Struggling every so often, she drank the milk I forced her to take. It didn’t kill her. She didn’t like it much, but it gave her the strength she needed to keep going.

As I crouched in the pen with a bottle and a very stubborn baby, I realized that God does this to me.

Suffering, so often, is God holding my head to the nourishment I need. Hard things are often His way of making me get close to Him, when left to myself I’d just walk away. I’m like that little lost kid, wandering around her pen looking for food when the source of it was right there all along.

When God puts me in a headlock, I kick and struggle like that little goat. I squirm and bawl and cry. “Why are you doing this to me? I thought you loved me? Why are you making me go through this?”

And all along, as I throw my tantrum, His truth and strength and love flow into my unwilling body and fill me.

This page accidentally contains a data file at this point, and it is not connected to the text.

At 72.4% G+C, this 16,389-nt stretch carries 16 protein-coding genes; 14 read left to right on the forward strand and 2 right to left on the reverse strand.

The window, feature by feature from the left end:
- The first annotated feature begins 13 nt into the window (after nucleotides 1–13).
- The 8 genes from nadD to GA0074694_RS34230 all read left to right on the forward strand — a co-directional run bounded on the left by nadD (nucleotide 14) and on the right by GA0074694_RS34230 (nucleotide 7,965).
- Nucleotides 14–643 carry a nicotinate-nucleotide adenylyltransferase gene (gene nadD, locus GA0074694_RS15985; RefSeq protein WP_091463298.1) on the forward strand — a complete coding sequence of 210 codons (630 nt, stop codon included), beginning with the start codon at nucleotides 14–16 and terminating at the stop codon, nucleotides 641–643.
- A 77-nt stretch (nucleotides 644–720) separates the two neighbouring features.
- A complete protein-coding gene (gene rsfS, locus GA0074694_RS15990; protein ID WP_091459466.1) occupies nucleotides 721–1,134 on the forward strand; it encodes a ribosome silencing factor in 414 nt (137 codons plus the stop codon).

This is how trials make us stronger. They aren’t mistakes. They aren’t blips on the radar that God somehow missed.

Sometimes, when we pray for health or safety or prosperity or a good day, God says no.

Most of the time, we’re no smarter than that baby goat. We don’t know what we really need. We just know that it doesn’t feel nice to have big hands clamp down on you and hold your head still.

But these hands holding us are steady and strong, and the God of these hands sees our true need. He is willing to do what it takes to fill us up, even when we don’t know yet that the pain will turn into a good thing.

She’s learning. When I go to the pen now, she’s already at the fence, crying for milk. She knows. She finally knows that I’m bringing blessing.

Friends, life can be hard. But let’s stop struggling in God’s hands.

He knows exactly what we need.

“But God doesn’t call us to be comfortable. He calls us to trust Him so completely that we are unafraid to put ourselves in situations where we will be in trouble if He doesn’t come through.”